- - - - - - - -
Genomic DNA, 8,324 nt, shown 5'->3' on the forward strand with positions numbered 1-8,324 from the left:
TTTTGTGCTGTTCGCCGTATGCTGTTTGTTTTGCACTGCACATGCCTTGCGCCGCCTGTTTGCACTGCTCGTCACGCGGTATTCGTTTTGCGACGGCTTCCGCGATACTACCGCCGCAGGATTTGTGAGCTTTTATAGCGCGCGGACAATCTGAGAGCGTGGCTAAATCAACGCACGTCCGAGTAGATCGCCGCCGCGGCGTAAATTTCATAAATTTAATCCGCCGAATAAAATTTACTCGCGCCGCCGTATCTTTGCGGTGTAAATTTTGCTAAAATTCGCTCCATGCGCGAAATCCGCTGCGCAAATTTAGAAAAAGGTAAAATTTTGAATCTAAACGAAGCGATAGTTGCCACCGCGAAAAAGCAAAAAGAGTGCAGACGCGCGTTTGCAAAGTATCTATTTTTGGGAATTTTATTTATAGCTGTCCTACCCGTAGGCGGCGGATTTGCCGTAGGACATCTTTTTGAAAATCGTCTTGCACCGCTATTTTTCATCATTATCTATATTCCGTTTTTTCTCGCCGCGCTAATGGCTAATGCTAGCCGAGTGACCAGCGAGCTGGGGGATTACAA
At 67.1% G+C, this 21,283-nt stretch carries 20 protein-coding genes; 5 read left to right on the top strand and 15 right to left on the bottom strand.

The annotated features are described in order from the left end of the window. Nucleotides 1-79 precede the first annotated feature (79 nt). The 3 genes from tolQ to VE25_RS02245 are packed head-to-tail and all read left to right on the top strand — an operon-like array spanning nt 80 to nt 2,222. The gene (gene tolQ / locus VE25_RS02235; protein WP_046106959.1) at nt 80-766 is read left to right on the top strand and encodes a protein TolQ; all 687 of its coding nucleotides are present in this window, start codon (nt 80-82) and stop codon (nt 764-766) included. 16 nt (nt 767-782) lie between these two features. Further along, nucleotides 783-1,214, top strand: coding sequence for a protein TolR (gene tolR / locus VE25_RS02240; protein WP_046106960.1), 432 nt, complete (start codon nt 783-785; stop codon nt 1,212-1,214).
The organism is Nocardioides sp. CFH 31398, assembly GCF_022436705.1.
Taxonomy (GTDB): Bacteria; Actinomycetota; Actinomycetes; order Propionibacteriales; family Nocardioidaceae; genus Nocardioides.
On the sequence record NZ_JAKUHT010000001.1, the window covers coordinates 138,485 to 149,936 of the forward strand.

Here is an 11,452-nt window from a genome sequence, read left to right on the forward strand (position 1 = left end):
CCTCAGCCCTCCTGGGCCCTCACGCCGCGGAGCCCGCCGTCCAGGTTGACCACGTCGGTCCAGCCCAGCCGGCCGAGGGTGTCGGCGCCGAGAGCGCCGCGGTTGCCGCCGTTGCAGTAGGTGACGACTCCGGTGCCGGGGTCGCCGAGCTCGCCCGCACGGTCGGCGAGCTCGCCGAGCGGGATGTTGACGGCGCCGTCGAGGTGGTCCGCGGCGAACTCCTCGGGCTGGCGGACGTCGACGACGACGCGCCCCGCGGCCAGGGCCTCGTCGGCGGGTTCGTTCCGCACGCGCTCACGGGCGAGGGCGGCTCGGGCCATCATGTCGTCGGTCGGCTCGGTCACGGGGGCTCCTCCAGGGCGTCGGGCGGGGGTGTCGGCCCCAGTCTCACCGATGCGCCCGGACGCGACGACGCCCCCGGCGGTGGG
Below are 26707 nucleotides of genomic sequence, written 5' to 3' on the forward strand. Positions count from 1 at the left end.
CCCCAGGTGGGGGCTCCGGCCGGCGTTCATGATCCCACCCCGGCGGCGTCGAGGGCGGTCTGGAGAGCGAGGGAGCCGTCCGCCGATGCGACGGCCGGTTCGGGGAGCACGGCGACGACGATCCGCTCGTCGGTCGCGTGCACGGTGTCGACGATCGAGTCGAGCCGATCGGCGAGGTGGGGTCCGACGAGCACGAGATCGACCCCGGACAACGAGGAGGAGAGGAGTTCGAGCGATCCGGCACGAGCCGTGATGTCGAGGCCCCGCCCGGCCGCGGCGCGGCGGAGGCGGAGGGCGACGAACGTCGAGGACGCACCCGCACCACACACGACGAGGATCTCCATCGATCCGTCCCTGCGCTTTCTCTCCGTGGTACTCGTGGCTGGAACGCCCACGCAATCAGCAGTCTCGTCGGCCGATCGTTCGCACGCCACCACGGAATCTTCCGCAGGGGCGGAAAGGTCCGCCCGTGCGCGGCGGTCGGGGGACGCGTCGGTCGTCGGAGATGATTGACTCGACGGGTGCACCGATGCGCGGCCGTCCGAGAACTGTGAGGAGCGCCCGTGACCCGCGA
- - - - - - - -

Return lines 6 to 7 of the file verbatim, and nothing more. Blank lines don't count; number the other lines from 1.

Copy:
Taxonomy (GTDB): Bacteria; Actinomycetota; Actinomycetes; order Propionibacteriales; family Nocardioidaceae; genus Nocardioides.
On the sequence record NZ_JAKUHT010000001.1, the window covers coordinates 138,485 to 149,936 of the forward strand.